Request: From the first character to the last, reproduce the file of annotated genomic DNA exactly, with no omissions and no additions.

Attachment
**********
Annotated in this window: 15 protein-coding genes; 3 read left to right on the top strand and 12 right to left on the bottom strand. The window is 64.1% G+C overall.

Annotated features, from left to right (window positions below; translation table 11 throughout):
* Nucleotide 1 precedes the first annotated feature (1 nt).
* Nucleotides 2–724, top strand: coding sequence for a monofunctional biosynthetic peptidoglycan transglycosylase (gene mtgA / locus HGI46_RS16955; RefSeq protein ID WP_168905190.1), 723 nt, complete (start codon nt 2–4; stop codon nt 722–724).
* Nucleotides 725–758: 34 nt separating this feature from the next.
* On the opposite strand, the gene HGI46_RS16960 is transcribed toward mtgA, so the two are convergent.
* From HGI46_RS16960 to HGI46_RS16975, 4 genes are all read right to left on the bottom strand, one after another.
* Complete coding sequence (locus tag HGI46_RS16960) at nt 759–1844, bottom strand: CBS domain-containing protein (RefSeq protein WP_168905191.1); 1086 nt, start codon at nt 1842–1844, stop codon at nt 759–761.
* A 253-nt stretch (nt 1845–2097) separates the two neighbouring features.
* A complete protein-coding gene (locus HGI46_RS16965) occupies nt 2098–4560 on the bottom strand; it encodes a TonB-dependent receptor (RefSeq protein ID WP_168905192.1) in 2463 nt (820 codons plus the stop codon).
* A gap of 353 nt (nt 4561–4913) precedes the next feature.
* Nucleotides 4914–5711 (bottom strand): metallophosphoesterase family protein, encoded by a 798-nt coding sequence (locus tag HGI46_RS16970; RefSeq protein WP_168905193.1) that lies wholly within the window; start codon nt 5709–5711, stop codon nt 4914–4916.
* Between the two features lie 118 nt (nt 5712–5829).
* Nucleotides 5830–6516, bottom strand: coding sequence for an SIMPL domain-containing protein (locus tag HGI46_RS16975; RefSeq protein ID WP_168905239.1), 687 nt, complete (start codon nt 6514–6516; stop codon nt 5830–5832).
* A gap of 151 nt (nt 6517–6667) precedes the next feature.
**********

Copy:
Annotated in this window: 15 protein-coding genes; 3 read left to right on the top strand and 12 right to left on the bottom strand. The window is 64.1% G+C overall.

Annotated features, from left to right (window positions below; translation table 11 throughout):
* Nucleotide 1 precedes the first annotated feature (1 nt).
* Nucleotides 2–724, top strand: coding sequence for a monofunctional biosynthetic peptidoglycan transglycosylase (gene mtgA / locus HGI46_RS16955; RefSeq protein ID WP_168905190.1), 723 nt, complete (start codon nt 2–4; stop codon nt 722–724).
* Nucleotides 725–758: 34 nt separating this feature from the next.
* On the opposite strand, the gene HGI46_RS16960 is transcribed toward mtgA, so the two are convergent.
* From HGI46_RS16960 to HGI46_RS16975, 4 genes are all read right to left on the bottom strand, one after another.
* Complete coding sequence (locus tag HGI46_RS16960) at nt 759–1844, bottom strand: CBS domain-containing protein (RefSeq protein WP_168905191.1); 1086 nt, start codon at nt 1842–1844, stop codon at nt 759–761.
* A 253-nt stretch (nt 1845–2097) separates the two neighbouring features.
* A complete protein-coding gene (locus HGI46_RS16965) occupies nt 2098–4560 on the bottom strand; it encodes a TonB-dependent receptor (RefSeq protein ID WP_168905192.1) in 2463 nt (820 codons plus the stop codon).
* A gap of 353 nt (nt 4561–4913) precedes the next feature.
* Nucleotides 4914–5711 (bottom strand): metallophosphoesterase family protein, encoded by a 798-nt coding sequence (locus tag HGI46_RS16970; RefSeq protein WP_168905193.1) that lies wholly within the window; start codon nt 5709–5711, stop codon nt 4914–4916.
* Between the two features lie 118 nt (nt 5712–5829).
* Nucleotides 5830–6516, bottom strand: coding sequence for an SIMPL domain-containing protein (locus tag HGI46_RS16975; RefSeq protein ID WP_168905239.1), 687 nt, complete (start codon nt 6514–6516; stop codon nt 5830–5832).
* A gap of 151 nt (nt 6517–6667) precedes the next feature.